Harvard Law School faculty members Jody Freeman and Richard Lazarus and Environmental Policy Initiative Director Kate Konschnik recently discussed the Supreme Court and the future of the Clean Power Plan. Their conversation, hosted by the Harvard University Center for the Environment, is available to view online. As leading experts on the Clean Power Plan, Freeman and Lazarus assessed the impact of the Supreme Court’s recent stay of the rule and the road ahead for litigation in the D.C. Circuit and the Supreme Court.
ELP Attorneys File Clean Power Plan Briefs in D.C. Circuit and Provide Analysis
April 12, 2016
In early April, the Harvard Environmental Law Program team filed two amicus briefs in support of the Clean Power Plan in the D.C. Circuit. Professors Freeman and Lazarus authored a brief on behalf of former EPA Administrators William D. Ruckelshaus and William K. Reilly. Emmett Environmental Law and Policy Clinic attorneys Shaun Goho and Aladdine Joroff authored a brief on behalf of the Union of Concerned Scientists.
ELP faculty and staff have provided ongoing legal analysis of the rule, which will reduce greenhouse gas emissions from existing power plants, the single largest source of greenhouse gas emissions in the nation. Professor Freeman recently authored an article in Foreign Affairs, Obama’s Climate Challenge, assessing the impact of Clean Power Plan litigation on the international climate agreement reached in Paris in the fall. Professors Freeman and Lazarus also wrote a comprehensive Update on the Clean Power Plan: The Knowns and Unknowns. Konschnik and Ari Peskoe of the Environmental Policy Initiative have spoken to groups this spring, including the National Governors Association, the Mid-Atlantic Regional Air Management Association, NARUC, and utility groups, about the Clean Power Plan litigation and ‘no regrets’ clean energy policies.
Professor Lazarus Leads Environmental Law Workshop at University of Tehran
March 23, 2016
Professor Richard Lazarus recently led a three-day workshop on environmental law at the University of Tehran in Iran focused on the challenges of environmental lawmaking in the United States and Iran. Roughly forty graduate students and government officials attended the workshop. Over three days, Professor Lazarus introduced and led discussion of several major challenges of environmental lawmaking, exploring several important environmental topics facing both the United States and Iran. These topics included air pollution, water resource management, fisheries management, climate change law and policy, and environmental justice. While in Iran, Professor Lazarus also delivered two lectures, one on “The State of Environmental Law in the United States Today” at the University of Tehran Kish Island campus, and another at a meeting of the Iranian Association of United Nations Studies on “Paris 2015–COP 21: The United Nations Climate Change Conference and Environmental Law in the United States.” A team of Harvard Law students led by Christi Zaleski, including Brenden Cline, Sara Dewey, and Mary Schnoor provided research assistance and prepared the materials for the workshop, including readings, discussion questions, and role-playing exercises. Two additional students, Rachel Kenigsberg and Cassie Mitchell, provided research assistance in support of the workshop and Professor Lazarus’ other presentations while in Iran.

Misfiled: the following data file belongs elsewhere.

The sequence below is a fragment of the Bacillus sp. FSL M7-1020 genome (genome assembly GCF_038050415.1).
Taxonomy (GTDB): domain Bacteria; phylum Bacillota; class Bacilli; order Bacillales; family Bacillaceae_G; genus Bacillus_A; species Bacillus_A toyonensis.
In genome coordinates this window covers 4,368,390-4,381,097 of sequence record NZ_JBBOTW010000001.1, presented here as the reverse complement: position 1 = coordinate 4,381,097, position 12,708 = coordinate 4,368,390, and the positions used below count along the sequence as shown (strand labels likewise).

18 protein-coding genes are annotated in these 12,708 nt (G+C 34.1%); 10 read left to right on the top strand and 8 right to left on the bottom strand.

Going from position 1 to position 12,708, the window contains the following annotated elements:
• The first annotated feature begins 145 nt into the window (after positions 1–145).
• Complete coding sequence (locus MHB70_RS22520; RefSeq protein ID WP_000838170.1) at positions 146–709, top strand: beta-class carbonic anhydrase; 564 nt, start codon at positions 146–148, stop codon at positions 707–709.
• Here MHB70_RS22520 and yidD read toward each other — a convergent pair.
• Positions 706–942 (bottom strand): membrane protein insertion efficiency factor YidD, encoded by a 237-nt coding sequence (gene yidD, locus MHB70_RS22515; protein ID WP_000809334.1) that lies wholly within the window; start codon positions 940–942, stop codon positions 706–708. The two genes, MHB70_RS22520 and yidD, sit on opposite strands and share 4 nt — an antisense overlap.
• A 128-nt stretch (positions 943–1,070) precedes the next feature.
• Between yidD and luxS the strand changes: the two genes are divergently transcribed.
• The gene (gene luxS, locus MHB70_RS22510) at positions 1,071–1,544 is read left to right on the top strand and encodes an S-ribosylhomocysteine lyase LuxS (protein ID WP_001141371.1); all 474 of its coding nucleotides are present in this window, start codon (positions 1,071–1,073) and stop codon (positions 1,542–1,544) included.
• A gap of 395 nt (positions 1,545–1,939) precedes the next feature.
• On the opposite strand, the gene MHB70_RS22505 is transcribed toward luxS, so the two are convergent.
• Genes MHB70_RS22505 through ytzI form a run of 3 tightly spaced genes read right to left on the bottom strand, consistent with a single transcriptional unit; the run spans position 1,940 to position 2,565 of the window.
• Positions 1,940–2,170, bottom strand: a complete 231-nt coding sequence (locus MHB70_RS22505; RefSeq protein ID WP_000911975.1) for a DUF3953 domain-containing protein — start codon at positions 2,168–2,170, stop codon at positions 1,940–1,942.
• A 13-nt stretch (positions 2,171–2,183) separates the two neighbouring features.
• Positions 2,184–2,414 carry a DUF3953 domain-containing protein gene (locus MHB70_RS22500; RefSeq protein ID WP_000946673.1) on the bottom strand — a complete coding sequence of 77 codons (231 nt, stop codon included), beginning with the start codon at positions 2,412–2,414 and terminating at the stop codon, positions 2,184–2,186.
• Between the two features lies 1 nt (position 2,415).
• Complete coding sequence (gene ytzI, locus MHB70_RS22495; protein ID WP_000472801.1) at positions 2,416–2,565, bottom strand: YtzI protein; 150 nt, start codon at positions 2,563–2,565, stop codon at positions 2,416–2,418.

Clinic and Environmental Defense Fund (EDF) Release Fisheries Co-Management Paper
March 21, 2016
The Emmett Environmental Law & Policy Clinic, in collaboration with Environmental Defense Fund (EDF), released a new report entitled Fisheries Co-Management in the United States: Incentives, Not Legal Changes, Key, which finds that legal or regulatory barriers to the co-management of fisheries are largely non-existent or easily navigated where stakeholder support exists. Co-management is a process in which both regulators and stakeholders share responsibility for managing a fishery. It can result in more sustainable fisheries by providing participants in the fishery with a stake in its long-term health and by reducing antagonisms between regulators and participants. It can also lead to better informed and more flexible management. The paper reviews the Magnuson-Stevens Fishery Conservation and Management Act as well as other federal laws and regulations to identify whether they could pose problems for co-management of fisheries, concluding that these laws present no serious barriers. Building on a comparative analysis of fisheries in New Zealand and Canada, the paper shows that co-management develops when stakeholders are encouraged to participate through a bottom-up process.